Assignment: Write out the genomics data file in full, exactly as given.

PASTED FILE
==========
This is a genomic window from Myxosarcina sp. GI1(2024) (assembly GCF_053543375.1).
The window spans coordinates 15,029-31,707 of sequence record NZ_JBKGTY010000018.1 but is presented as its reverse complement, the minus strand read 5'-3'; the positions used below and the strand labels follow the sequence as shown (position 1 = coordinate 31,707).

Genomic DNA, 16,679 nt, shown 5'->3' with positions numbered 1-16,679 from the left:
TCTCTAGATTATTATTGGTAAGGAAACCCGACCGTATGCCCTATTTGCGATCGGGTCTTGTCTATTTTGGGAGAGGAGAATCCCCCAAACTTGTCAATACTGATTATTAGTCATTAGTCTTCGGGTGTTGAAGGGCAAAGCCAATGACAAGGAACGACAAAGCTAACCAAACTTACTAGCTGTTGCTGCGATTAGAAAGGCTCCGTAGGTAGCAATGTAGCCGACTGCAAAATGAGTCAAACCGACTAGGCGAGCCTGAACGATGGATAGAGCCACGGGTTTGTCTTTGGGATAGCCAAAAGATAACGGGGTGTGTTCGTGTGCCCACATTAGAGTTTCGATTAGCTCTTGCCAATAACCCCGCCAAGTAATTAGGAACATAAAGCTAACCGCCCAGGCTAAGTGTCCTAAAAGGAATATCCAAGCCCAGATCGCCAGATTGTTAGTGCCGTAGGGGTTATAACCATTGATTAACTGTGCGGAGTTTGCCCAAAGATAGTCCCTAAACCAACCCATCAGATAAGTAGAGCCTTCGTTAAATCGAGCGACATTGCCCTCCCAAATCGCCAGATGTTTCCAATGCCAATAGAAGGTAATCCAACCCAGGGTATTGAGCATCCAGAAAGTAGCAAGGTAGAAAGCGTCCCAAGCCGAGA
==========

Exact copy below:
This is a genomic window from Myxosarcina sp. GI1(2024) (assembly GCF_053543375.1).
The window spans coordinates 15,029-31,707 of sequence record NZ_JBKGTY010000018.1 but is presented as its reverse complement, the minus strand read 5'-3'; the positions used below and the strand labels follow the sequence as shown (position 1 = coordinate 31,707).

Genomic DNA, 16,679 nt, shown 5'->3' with positions numbered 1-16,679 from the left:
TCTCTAGATTATTATTGGTAAGGAAACCCGACCGTATGCCCTATTTGCGATCGGGTCTTGTCTATTTTGGGAGAGGAGAATCCCCCAAACTTGTCAATACTGATTATTAGTCATTAGTCTTCGGGTGTTGAAGGGCAAAGCCAATGACAAGGAACGACAAAGCTAACCAAACTTACTAGCTGTTGCTGCGATTAGAAAGGCTCCGTAGGTAGCAATGTAGCCGACTGCAAAATGAGTCAAACCGACTAGGCGAGCCTGAACGATGGATAGAGCCACGGGTTTGTCTTTGGGATAGCCAAAAGATAACGGGGTGTGTTCGTGTGCCCACATTAGAGTTTCGATTAGCTCTTGCCAATAACCCCGCCAAGTAATTAGGAACATAAAGCTAACCGCCCAGGCTAAGTGTCCTAAAAGGAATATCCAAGCCCAGATCGCCAGATTGTTAGTGCCGTAGGGGTTATAACCATTGATTAACTGTGCGGAGTTTGCCCAAAGATAGTCCCTAAACCAACCCATCAGATAAGTAGAGCCTTCGTTAAATCGAGCGACATTGCCCTCCCAAATCGCCAGATGTTTCCAATGCCAATAGAAGGTAATCCAACCCAGGGTATTGAGCATCCAGAAAGTAGCAAGGTAGAAAGCGTCCCAAGCCGAGA